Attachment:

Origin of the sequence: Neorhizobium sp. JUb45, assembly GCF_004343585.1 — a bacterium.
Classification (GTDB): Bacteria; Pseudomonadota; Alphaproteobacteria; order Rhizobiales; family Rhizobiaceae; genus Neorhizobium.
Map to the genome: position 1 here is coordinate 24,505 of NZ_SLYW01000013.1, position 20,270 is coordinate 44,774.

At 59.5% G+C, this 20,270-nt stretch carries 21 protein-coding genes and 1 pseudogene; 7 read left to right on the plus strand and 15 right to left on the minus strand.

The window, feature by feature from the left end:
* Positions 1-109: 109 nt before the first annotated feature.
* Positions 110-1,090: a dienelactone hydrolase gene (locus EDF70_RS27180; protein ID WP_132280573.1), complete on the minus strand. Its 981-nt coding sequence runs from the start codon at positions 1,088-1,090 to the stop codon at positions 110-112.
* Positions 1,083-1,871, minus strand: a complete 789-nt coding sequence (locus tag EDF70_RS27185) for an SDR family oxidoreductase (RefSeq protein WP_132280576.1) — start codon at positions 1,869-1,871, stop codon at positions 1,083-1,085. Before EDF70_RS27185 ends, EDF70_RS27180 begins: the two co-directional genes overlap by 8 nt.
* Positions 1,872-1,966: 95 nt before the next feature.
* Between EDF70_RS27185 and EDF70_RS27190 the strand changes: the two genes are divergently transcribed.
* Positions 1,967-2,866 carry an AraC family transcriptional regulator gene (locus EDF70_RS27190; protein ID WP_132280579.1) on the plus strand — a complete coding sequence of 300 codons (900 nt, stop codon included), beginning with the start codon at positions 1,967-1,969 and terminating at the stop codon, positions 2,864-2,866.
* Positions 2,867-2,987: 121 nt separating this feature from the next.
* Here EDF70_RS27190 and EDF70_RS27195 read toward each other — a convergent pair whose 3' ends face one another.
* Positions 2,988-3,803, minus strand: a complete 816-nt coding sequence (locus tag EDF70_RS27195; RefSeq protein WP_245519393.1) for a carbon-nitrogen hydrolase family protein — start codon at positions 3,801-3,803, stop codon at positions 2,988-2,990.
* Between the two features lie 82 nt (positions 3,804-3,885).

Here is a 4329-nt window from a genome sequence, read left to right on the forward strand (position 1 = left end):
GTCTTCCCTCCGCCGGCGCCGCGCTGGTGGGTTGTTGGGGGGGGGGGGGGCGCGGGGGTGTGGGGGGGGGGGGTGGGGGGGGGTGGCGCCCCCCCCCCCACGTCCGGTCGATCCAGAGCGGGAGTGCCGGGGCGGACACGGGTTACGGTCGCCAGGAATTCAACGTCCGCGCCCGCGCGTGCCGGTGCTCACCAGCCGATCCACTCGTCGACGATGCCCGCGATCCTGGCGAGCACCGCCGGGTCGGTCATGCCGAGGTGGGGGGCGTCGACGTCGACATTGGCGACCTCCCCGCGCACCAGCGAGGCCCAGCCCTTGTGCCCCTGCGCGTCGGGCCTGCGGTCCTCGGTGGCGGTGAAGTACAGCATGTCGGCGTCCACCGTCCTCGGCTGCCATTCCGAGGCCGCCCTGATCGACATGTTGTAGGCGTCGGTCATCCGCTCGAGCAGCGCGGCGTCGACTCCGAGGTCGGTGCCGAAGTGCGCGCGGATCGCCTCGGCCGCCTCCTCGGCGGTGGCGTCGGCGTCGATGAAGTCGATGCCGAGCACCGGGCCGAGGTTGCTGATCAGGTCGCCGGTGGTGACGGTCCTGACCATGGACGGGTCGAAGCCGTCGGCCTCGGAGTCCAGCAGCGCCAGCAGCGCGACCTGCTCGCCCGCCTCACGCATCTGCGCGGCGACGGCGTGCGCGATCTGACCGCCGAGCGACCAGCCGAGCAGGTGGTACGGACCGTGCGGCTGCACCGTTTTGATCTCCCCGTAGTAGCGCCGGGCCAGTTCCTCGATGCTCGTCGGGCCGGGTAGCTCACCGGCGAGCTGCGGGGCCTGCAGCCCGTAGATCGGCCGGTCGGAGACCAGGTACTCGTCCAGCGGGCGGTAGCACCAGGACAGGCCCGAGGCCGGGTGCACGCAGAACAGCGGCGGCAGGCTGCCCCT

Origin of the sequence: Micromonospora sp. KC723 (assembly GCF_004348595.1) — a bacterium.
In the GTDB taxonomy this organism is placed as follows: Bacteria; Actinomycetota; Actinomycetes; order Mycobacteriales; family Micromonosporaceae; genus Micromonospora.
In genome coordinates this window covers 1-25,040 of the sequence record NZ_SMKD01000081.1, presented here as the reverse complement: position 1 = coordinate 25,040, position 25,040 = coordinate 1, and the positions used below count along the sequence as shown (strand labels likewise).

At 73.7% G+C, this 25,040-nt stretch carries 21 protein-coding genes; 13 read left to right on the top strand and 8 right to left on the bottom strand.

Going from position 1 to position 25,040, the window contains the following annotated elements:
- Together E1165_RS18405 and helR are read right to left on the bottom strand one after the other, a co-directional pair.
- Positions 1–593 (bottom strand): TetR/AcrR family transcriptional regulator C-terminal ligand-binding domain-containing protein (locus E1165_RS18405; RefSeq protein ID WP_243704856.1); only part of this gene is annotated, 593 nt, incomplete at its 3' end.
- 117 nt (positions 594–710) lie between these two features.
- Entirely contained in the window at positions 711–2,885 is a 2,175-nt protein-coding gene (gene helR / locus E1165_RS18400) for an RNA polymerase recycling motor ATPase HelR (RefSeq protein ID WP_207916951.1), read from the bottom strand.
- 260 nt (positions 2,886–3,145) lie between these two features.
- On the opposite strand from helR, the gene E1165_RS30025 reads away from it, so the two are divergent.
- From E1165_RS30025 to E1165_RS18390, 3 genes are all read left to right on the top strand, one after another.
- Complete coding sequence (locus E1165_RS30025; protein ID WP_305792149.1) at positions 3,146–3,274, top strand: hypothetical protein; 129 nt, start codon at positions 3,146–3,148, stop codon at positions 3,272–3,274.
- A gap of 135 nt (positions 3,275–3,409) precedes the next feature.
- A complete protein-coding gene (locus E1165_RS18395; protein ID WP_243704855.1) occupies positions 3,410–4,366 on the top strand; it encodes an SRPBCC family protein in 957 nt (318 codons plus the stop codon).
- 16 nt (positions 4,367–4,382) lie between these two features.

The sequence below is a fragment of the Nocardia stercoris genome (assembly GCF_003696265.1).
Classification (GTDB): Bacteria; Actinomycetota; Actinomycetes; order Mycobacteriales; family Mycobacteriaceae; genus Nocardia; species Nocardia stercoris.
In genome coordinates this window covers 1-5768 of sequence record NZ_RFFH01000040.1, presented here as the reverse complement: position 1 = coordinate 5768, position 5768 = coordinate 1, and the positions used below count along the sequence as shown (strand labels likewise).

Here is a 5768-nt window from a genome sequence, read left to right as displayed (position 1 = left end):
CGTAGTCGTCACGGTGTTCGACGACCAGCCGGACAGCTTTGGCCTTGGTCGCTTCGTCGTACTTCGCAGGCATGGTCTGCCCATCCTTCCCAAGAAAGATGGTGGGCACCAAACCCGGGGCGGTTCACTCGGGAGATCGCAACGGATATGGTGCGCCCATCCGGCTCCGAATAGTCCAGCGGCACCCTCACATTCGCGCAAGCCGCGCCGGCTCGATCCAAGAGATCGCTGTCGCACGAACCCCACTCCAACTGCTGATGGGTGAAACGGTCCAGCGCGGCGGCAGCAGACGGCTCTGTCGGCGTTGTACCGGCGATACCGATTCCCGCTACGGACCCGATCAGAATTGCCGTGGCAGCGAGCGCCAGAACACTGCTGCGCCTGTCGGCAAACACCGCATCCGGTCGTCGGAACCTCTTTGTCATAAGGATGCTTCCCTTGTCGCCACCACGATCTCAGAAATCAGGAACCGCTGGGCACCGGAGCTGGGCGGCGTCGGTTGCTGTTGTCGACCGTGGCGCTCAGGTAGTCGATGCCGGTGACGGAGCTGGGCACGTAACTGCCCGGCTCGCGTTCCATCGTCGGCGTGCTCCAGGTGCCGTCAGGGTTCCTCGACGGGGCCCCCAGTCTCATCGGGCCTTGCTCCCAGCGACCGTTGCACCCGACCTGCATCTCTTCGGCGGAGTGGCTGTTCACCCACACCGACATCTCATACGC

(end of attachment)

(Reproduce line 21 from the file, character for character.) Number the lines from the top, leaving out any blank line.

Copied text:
At 73.7% G+C, this 25,040-nt stretch carries 21 protein-coding genes; 13 read left to right on the top strand and 8 right to left on the bottom strand.